She holds an un­der­grad­u­ate de­gree in Nu­clear Sci­ence and Engi­neer­ing from the Univer­sity of Wit­wa­ter­srand (Wits). Bed­hesi also has an Hon­ours De­gree in Physics from Wits and is in the process of ob­tain­ing an MSc (Physics). Prior to en­rolling at Wits, she had a schol­ar­ship to study bi­ol­ogy in In­dia.

A cou­ple of years ago, she found her­self read­ing a brochure on BSc Nu­clear Sci­ence and Engi­neer­ing.

“While read­ing the brochure, I found my­self more in­ter­ested in the nu­clear sciences. I think it is be­cause my par­ents had a his­tory of can­cer. It was just an emo­tional jour­ney for me,” she said.

Can­cer pa­tients un­dergo dif­fer­ent types of ther­apy in hos­pi­tals and of­ten med­i­cal pro­fes­sion­als use iso­topes, which are pro­duced by SA­FARI-1.

De­ter­mined to suc­ceed

“I reg­is­tered for this course. I saw a pic­ture of SA­FARI-1 in the brochure and told my­self that one day I will work at Necsa. At the end of my sec­ond year of study, I con­tacted Necsa's hu­man re­source sec­tion and asked if I could do va­ca­tion work and I was granted the op­por­tu­nity. That is how my jour­ney be­gan, in De­cem­ber 2013,” she said.

When her peers went home for school hol­i­days, Bed­hesi made her way to Necsa to gain work ex­pe­ri­ence.

“I also did my Hon­ours project at Necsa, and am con­tin­u­ing with my Masters work here as well,” she said.

She said there is a huge gap of knowl­edge be­tween her se­niors and the ju­niors in the field, which needs to be filled.

“There are many peo­ple in the late years of their ca­reers and there are very young peo­ple.There is also a lack of skills,” she said.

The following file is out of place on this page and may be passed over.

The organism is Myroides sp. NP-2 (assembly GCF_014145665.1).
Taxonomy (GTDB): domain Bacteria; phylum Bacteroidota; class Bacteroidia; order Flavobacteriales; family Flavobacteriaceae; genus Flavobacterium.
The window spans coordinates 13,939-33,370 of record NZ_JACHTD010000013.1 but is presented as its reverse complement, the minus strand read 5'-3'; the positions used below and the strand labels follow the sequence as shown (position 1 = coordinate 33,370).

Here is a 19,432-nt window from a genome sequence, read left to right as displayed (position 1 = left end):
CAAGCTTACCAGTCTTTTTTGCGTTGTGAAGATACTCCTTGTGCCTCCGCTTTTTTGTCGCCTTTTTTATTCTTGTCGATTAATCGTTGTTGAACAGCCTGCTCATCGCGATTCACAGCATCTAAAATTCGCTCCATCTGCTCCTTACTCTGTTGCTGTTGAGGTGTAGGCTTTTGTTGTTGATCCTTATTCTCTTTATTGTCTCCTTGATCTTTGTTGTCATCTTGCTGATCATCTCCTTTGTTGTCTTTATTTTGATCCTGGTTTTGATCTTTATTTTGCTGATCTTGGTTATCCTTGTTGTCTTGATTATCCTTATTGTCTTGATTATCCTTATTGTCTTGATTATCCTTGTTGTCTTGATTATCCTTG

How­ever, Bed­hesi said the nu­clear sci­ence field is very re­ward­ing and her hard work pays off.

She gets to at­tend in­ter­na­tional con­fer­ences and to present her work to peo­ple from across the globe.

“Dur­ing my time at Necsa, I have ob­tained two awards at the South African In­sti­tute of Physics Con­fer­ence for my MSc work. I also re­ceived two post­grad­u­ate merit awards from Wits Univer­sity. My work is ex­tremely ex­cit­ing, and I en­joy the chal­lenges that come with it,” she said.

What is most ex­cit­ing for her is that a fe­male sci­en­tist is given the same op­por­tu­nity as males in the sci­ence field, although she feels that sci­ence is still very much male­dom­i­nated glob­ally.

“I was the only fe­male that grad­u­ated in physics in my class in 2015 at un­der­grad­u­ate level,” she said.

Healing the world through nu­clear

The pro­duc­tion of med­i­cal iso­topes is one of the most im­por­tant func­tions of the re­ac­tor. There is an iso­tope that Necsa is a key dis­trib­u­tor of, and it is called the Molyb­de­num-99 (Mo-99). It is used for di­ag­nos­tic imag­ing, can­cer re­search or gen­er­ally in nu­clear medicine.

Necsa sup­plies a third of the Mo99 de­mand glob­ally. In 2014, it was said to be the third largest pro­ducer of Mo-99 in the world.The work done at SA­FARI-1 is not only im­pact­ing on South Africa but many parts of the globe.

Mo-99 orig­i­nally had to be im­ported into South Africa weekly, but since 1993, with its unique abil­ity to man­age vir­tu­ally the en­tire nu­clear pro­duc­tion cy­cle, Necsa has be­come the sole lo­cal and an im­por­tant in­ter­na­tional sup­plier of Mo-99.

Necsa also pro­duces Io­dine-131 and Lutetium-137, among many other iso­topes, and th­ese are also used in di­ag­nos­tic imag­ing and ther­apy.

Re­ac­tor an­a­lyst Lin­ina Bed­hesi is mak­ing a name for her­self in the nu­clear in­dus­try.